OSError – Failed to execute command

Playing a  bit with Jython lately.

As in other programming languages & scripting tools needed to invoke another Application.  Be it another script or Application, one occasionally needs to spawn another stand-alone app:

So looked at some sample code and ended up with something resembling

import sys
import os
import tempfile
import popen2
script_contents = 'Echo "Hello World"' 
script_file = tempfile.mktemp('.cmd')
file = open(script_file, 'w')

command = r'"%s"' % script_file 

proc = popen2.Popen3(command, True)
output = proc.fromchild.read()
errors = proc.childerr.read()
status = proc.wait()

print '[DEBUG] OUTPUT: %s' % output
print '[DEBUG] ERRORS: %s' % errors
print '[DEBUG] RETURN CODE: %s' % status

if os.path.isfile(script_file):

Though, the above script is a bit watered-down it basically does the following:

  1. Dynamically generates a payload
  2. Creates a temporary file
  3. Saves the generated payload unto the temporary file
  4. Invokes the Temp file
  5. Cleans-up by removing the temp file

As I tried running the app kept getting an error that resembles the error listed below:

Failed to get environment, environ will be empty: (0, 'Failed to execute command 
([\'sh\', \'-c\', \'env\']): java.io.IOException: Cannot run 
program "sh": CreateProcess error=2, The system cannot find the file specified')

script_file name is: e:\temp\tempfile.cmd

Traceback (innermost last):

File "C:\Windows\TEMP\eqscript1323213519948", line 41, in ?

File "E:\Program Files (x86)\jython\Lib\popen2.py", line 72, in __init__

File "E:\Program Files (x86)\jython\Lib\javashell.py", line 64, in execute

OSError: (0, 'Failed to execute command ([\'sh\', \'-c\', "e:\\\\temp\\\\tempfile.cmd"\']): java.io.IOException: Cannot run program "sh": CreateProcess error=2, The system cannot find the file specified')

Had a bit of difficulty understanding the problem:

  1. Was the system having difficulty determining the temporary folder
  2. Did we not have access to the temporary folder

To get a bit closer to what was happening behind the scene, commented out the bit of code that was removing the script file:

Doing so allowed us to preserve the payload and execute the payload file directly (against the OS).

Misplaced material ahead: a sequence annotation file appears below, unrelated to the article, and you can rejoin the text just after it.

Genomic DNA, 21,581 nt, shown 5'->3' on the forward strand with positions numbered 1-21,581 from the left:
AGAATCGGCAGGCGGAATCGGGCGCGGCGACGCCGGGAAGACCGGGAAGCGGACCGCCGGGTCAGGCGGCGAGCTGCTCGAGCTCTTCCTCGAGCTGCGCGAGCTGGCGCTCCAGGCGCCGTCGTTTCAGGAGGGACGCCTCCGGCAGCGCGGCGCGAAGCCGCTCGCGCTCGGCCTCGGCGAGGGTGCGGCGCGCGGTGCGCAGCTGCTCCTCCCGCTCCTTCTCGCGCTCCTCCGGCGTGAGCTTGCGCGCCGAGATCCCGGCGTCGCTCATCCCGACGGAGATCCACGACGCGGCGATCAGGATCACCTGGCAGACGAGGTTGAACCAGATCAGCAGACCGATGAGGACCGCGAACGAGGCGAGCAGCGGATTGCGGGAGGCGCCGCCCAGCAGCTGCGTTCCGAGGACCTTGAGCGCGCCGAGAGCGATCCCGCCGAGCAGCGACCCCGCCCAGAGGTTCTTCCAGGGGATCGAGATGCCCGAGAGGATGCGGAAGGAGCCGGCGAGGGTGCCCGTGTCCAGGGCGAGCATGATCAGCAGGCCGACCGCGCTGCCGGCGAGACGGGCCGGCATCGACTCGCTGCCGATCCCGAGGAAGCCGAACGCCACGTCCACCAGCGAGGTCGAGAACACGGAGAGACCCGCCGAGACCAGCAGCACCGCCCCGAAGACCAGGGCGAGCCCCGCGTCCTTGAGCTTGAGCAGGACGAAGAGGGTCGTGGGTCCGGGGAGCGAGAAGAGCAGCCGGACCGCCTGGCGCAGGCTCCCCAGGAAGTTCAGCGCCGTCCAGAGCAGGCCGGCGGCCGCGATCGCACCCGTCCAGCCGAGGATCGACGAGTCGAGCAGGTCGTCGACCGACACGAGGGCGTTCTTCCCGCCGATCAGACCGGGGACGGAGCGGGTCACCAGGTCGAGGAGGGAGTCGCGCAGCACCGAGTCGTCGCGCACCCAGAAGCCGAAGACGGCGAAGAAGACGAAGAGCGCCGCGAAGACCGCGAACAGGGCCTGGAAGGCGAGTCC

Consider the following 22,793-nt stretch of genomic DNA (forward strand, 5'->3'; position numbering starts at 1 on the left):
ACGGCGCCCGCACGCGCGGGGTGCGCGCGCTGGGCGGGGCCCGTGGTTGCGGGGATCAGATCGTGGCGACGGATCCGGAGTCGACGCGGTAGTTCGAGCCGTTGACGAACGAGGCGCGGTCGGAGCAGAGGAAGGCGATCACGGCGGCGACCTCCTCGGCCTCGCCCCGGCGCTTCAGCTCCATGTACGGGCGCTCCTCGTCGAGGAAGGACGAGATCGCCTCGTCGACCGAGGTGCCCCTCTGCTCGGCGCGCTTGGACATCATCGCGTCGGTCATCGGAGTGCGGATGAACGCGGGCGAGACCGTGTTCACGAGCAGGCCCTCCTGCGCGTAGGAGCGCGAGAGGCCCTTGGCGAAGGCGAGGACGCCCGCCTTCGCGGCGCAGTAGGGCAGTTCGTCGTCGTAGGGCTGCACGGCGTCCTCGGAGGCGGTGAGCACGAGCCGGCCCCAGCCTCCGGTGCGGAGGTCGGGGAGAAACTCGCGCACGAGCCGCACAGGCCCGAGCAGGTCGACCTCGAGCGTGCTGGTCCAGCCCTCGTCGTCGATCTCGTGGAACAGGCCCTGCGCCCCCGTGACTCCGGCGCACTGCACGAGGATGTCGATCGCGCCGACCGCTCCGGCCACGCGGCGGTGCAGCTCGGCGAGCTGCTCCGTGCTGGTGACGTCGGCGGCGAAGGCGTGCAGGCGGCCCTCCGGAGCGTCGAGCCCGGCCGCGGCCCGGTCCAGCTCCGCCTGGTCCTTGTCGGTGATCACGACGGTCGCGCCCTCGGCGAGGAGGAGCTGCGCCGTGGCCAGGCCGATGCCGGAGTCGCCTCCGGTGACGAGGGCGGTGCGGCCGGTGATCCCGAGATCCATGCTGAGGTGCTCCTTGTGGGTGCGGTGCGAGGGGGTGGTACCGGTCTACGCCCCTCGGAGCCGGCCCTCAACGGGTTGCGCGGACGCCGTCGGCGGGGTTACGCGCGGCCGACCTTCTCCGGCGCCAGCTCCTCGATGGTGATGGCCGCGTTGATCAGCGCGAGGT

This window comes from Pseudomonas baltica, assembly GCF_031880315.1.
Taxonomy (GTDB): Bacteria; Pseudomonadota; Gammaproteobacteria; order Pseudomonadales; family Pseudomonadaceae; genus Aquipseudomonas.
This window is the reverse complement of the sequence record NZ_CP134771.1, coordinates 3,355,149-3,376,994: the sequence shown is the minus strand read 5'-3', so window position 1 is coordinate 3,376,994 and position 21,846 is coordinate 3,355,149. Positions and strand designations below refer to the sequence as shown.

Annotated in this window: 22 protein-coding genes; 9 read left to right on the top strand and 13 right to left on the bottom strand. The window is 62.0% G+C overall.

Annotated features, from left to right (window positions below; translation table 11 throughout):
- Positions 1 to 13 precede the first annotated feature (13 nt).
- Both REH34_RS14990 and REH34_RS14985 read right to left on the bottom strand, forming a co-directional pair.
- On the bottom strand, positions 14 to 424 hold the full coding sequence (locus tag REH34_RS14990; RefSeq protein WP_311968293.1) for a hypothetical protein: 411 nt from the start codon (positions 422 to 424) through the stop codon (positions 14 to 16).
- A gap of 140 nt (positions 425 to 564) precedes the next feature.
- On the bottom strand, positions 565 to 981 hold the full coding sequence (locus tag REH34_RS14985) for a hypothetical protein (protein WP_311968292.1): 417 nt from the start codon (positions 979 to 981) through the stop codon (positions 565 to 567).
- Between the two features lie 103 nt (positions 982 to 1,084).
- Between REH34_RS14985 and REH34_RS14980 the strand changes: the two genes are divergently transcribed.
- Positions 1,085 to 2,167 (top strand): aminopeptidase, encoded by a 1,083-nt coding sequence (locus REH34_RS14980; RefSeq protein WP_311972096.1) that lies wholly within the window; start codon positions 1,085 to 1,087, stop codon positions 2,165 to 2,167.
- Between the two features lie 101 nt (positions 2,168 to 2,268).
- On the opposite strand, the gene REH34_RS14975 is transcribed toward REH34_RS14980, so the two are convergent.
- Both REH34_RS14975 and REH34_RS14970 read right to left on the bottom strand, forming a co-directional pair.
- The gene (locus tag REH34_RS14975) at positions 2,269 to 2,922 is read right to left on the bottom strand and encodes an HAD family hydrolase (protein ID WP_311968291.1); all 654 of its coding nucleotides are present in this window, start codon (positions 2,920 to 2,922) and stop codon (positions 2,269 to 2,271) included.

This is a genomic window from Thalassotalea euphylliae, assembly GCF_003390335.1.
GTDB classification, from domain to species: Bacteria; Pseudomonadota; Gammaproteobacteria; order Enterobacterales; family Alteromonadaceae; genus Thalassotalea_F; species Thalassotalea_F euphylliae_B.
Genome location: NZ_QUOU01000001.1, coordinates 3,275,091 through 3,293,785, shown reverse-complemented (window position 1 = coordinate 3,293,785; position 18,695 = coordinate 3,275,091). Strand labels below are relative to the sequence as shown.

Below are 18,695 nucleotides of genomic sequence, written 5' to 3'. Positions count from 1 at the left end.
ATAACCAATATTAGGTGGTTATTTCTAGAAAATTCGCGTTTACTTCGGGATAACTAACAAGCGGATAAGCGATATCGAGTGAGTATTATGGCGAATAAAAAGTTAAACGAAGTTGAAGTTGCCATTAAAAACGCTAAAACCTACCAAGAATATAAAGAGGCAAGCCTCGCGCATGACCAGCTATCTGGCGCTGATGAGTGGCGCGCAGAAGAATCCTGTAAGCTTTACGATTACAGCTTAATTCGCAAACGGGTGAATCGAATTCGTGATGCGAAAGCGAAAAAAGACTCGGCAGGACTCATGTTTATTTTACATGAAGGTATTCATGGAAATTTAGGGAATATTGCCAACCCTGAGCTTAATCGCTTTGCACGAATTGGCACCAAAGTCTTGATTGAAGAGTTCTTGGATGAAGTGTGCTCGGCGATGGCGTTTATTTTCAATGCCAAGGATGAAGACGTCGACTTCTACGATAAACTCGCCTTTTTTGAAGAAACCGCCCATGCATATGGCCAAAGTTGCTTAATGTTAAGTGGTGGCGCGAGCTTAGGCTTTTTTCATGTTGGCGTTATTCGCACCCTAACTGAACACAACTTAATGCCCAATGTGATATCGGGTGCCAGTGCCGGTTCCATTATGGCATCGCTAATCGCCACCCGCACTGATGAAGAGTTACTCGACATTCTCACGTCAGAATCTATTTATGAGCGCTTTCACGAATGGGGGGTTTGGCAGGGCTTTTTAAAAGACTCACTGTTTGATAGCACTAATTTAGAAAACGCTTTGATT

if os.path.isfile(script_file):

Ended up the at the same place \ space:

Could not execute due to file not found.

More goggling brought us joy.  The problem is that sometimes one has to explicitly specify the OS.

The clue came from:

Jython – javaos.getenv() gives “Failed to get environment, environ will be empty”

Try to uncomment and change the os setting in the 'registry' file

(it is in the same directory as your jython.jar / i hope)

# python.os determines operating-specific features, similar to and overriding the
# Java property "os.name".
# Some generic values are also supported: 'nt', 'ce' and 'posix'.
# Uncomment the following line for the most generic OS behavior available.
# try nt or dos

Once we knew we had to deal with the registry file the next question is what is actual name of the registry file, where should it be placed, what determines where the system looks for it:

The easiest path would have being to go back and read the Language’s documentation, but as always took the laziest path. Googled for it:

Found some help along the way via:

  1. “Failed to execute command ([\’sh\’, \’-c\’, \’env\’]): java.io.IOException: Cannot run program “sh”: CreateProcess error=2, The system cannot find the file specified.”

The registry file:

  1. The name of the registry file is registry
  2. Review our jython is invoked – In our case jython.bat and make a note of any arguments passed in or initialized

In our case, we created a file named registry and added this lone line:


Things worked well once we explicitly specified that our OS is Windows.

It is probably that by default the OS is Unix.

But, as Billy Currington said, thank God for good directions, on my way back home, went back (after the fact) and read the Jython’s FAQ:


The location and name of the registry was a bit clearer:

Jython FAQ

Where’s the registry file?
Jython’s installation includes a file called “registry” that you will find in the root directory of the Jython installation (e.g. /usr/local/jython or c:jython).

At initialization, Jython searches for the “registry” file in the directory specified by the “python.home” property, or the “.jython” file in the user’s home directory.

The “python.home” property is often set in the startup with Java’s -D switch. The shell script that starts Jython (jython.bat or jython) demonstrates the use of the -D switch to set the “python.home” property. When embedding Jython, it is often still best to use the -D switch because the -D properties appear in System.getProperties(), which is usually the “preProperties” (first arg) in the static PythonInterpreter.initialize method. With python.home in the preProperties, the interpreter successfully loads preProperties, registry properties, and postProperties (the second arg to initialize) in the correct order.

If you wish to use your home directory, and do not know where your home directory is, don’t worry- Jython knows:

>>> print java.lang.System.getProperty

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